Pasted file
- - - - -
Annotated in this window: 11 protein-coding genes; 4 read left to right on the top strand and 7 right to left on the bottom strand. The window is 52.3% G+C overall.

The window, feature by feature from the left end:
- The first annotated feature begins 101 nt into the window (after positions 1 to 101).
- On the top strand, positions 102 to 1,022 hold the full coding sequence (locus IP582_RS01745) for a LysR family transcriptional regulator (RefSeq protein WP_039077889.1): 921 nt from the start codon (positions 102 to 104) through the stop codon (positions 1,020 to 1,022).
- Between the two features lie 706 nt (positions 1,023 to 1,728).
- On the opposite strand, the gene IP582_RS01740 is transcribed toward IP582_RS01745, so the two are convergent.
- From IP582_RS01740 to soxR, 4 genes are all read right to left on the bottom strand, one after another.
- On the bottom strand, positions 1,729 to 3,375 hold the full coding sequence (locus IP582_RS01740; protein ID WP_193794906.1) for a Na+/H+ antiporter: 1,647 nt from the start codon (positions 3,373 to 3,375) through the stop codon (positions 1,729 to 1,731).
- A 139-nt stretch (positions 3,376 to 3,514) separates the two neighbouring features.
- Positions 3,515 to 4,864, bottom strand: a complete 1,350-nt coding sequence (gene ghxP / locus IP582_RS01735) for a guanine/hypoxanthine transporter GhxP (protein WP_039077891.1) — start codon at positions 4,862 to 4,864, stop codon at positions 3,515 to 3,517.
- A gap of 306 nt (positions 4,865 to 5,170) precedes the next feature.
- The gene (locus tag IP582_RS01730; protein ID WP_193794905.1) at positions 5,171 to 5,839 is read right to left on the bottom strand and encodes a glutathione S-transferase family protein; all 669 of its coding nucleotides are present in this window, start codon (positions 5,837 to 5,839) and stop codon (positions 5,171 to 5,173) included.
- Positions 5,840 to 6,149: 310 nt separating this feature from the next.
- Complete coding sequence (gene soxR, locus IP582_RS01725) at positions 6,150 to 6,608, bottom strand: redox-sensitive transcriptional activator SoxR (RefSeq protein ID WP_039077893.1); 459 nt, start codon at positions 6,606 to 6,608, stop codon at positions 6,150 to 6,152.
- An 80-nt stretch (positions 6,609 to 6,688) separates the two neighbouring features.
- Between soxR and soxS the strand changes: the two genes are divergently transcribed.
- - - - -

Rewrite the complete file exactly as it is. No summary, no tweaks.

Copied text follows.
Annotated in this window: 11 protein-coding genes; 4 read left to right on the top strand and 7 right to left on the bottom strand. The window is 52.3% G+C overall.

The window, feature by feature from the left end:
- The first annotated feature begins 101 nt into the window (after positions 1 to 101).
- On the top strand, positions 102 to 1,022 hold the full coding sequence (locus IP582_RS01745) for a LysR family transcriptional regulator (RefSeq protein WP_039077889.1): 921 nt from the start codon (positions 102 to 104) through the stop codon (positions 1,020 to 1,022).
- Between the two features lie 706 nt (positions 1,023 to 1,728).
- On the opposite strand, the gene IP582_RS01740 is transcribed toward IP582_RS01745, so the two are convergent.
- From IP582_RS01740 to soxR, 4 genes are all read right to left on the bottom strand, one after another.
- On the bottom strand, positions 1,729 to 3,375 hold the full coding sequence (locus IP582_RS01740; protein ID WP_193794906.1) for a Na+/H+ antiporter: 1,647 nt from the start codon (positions 3,373 to 3,375) through the stop codon (positions 1,729 to 1,731).
- A 139-nt stretch (positions 3,376 to 3,514) separates the two neighbouring features.
- Positions 3,515 to 4,864, bottom strand: a complete 1,350-nt coding sequence (gene ghxP / locus IP582_RS01735) for a guanine/hypoxanthine transporter GhxP (protein WP_039077891.1) — start codon at positions 4,862 to 4,864, stop codon at positions 3,515 to 3,517.
- A gap of 306 nt (positions 4,865 to 5,170) precedes the next feature.
- The gene (locus tag IP582_RS01730; protein ID WP_193794905.1) at positions 5,171 to 5,839 is read right to left on the bottom strand and encodes a glutathione S-transferase family protein; all 669 of its coding nucleotides are present in this window, start codon (positions 5,837 to 5,839) and stop codon (positions 5,171 to 5,173) included.
- Positions 5,840 to 6,149: 310 nt separating this feature from the next.
- Complete coding sequence (gene soxR, locus IP582_RS01725) at positions 6,150 to 6,608, bottom strand: redox-sensitive transcriptional activator SoxR (RefSeq protein ID WP_039077893.1); 459 nt, start codon at positions 6,606 to 6,608, stop codon at positions 6,150 to 6,152.
- An 80-nt stretch (positions 6,609 to 6,688) separates the two neighbouring features.
- Between soxR and soxS the strand changes: the two genes are divergently transcribed.